Students will participate in the creation of their own newspaper headlines.

Hands On:
Teacher will provide articles relating to current issues affecting Aboriginal people in Canada OR students can do research from online news or print articles relating to: inadequate healthcare, unsafe drinking water, poor education system, inadequate housing, abuse of land rights for the students to analyse.

Consolidation:
"Ask It" basket: write two to three questions on a piece of paper about any misunderstanding that the students currently have about the material that has been covered in this unit to date.
Lesson Five: Dear Diary, The First Contact
Specific Expectations:

A1.1 Describe some of the positive and negative consequences of contact between First Nations and Europeans in New France.
A1.2 Analyse aspects of early contact between First Nations and Europeans in New France to determine the ways in which different parties benefited.
Minds On:
Snowball activity. Student's will think of answers to one of two questions: How will this new technology influence my daily routine? OR How can these new materials/resources influence life in Europe?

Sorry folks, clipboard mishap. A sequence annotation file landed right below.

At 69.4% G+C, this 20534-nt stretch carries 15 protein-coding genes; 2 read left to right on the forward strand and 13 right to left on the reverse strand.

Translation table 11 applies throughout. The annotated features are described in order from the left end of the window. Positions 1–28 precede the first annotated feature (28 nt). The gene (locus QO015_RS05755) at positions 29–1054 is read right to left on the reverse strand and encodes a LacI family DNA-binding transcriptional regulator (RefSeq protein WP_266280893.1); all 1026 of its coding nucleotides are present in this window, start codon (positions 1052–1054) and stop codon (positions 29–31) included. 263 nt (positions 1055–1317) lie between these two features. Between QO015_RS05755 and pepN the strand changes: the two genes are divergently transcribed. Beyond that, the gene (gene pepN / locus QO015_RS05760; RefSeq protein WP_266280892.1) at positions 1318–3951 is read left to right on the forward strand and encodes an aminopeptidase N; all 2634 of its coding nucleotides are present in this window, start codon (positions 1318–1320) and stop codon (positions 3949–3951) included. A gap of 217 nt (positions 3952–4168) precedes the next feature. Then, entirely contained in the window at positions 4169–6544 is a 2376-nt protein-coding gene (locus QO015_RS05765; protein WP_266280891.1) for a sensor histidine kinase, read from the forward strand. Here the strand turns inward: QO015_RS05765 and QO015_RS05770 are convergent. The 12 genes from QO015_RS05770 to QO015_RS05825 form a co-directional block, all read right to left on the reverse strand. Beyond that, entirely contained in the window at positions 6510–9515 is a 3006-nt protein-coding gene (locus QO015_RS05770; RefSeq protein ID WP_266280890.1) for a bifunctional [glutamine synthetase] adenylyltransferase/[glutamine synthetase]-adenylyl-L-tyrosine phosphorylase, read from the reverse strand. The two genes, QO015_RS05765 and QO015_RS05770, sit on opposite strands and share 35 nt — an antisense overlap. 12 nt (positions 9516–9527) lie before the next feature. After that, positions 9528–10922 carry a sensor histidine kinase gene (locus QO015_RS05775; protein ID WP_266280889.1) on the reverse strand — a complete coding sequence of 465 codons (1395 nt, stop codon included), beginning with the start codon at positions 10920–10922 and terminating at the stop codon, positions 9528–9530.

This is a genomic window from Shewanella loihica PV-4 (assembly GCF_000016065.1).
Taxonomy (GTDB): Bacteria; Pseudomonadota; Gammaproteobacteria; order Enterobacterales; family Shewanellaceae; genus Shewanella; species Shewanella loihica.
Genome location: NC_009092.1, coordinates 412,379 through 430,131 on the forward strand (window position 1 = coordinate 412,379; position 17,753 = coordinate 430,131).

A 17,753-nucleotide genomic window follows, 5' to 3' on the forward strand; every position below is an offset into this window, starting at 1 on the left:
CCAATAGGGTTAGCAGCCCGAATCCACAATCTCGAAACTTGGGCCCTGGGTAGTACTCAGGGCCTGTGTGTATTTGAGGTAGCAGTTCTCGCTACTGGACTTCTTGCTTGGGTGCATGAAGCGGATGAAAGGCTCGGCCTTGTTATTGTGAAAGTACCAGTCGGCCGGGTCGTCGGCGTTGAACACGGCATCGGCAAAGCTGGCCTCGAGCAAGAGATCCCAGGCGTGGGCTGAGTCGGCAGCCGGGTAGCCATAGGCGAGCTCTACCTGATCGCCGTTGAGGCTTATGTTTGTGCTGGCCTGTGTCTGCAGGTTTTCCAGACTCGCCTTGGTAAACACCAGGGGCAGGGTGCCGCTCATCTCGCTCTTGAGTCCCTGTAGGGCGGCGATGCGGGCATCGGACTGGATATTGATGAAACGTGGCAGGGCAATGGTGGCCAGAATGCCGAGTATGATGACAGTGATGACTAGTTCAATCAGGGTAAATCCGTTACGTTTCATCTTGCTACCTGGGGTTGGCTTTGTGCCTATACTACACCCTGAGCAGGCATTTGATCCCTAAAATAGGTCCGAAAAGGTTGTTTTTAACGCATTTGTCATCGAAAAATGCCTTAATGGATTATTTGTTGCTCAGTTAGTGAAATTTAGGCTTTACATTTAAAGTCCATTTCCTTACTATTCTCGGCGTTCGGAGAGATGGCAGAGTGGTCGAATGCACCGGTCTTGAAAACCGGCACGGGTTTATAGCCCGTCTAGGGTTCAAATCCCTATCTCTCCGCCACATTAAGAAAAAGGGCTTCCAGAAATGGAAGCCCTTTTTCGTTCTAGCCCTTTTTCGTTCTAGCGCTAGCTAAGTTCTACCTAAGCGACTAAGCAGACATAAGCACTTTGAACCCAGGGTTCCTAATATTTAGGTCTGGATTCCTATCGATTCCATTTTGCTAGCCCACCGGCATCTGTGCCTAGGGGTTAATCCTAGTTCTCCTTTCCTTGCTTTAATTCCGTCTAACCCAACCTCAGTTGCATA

Hands On:
Students will write a journal entry from the perspective of a First Nation person coming into contact with the European settlers as well as from the perspective of a European settler during the first contact with a First Nations community.

Consolidation:
Group share of a portion of their journal entry.
Lesson Six: Culminating Task
Specific Expectation:

A1.3 Explain some of the ways in which interactions between and among First Nations and Europeans in New France are connected to issues in present day Canada.
A3.5 Describe significant aspects of the interactions between First Nations and European explorers and settlements during this period.
Minds On:
Time for a "Quick Six" activity. Fold a piece of paper into six sections and write down your answers to pre-selected questions/categories.

Hands On:
Split the class in half (A and B), and then split those groups into two groups (A1 and A2, B1 and B2) for the debate. Two of the groups (A1 and B1) will represent the First Nations and the other two groups (A2 and B2) will represent the European settlers. Arguments should present claims about resources, land, treaties, etc.

Consolidation:
Debate wrap up. Whole class discussion about strongest points and weakest points.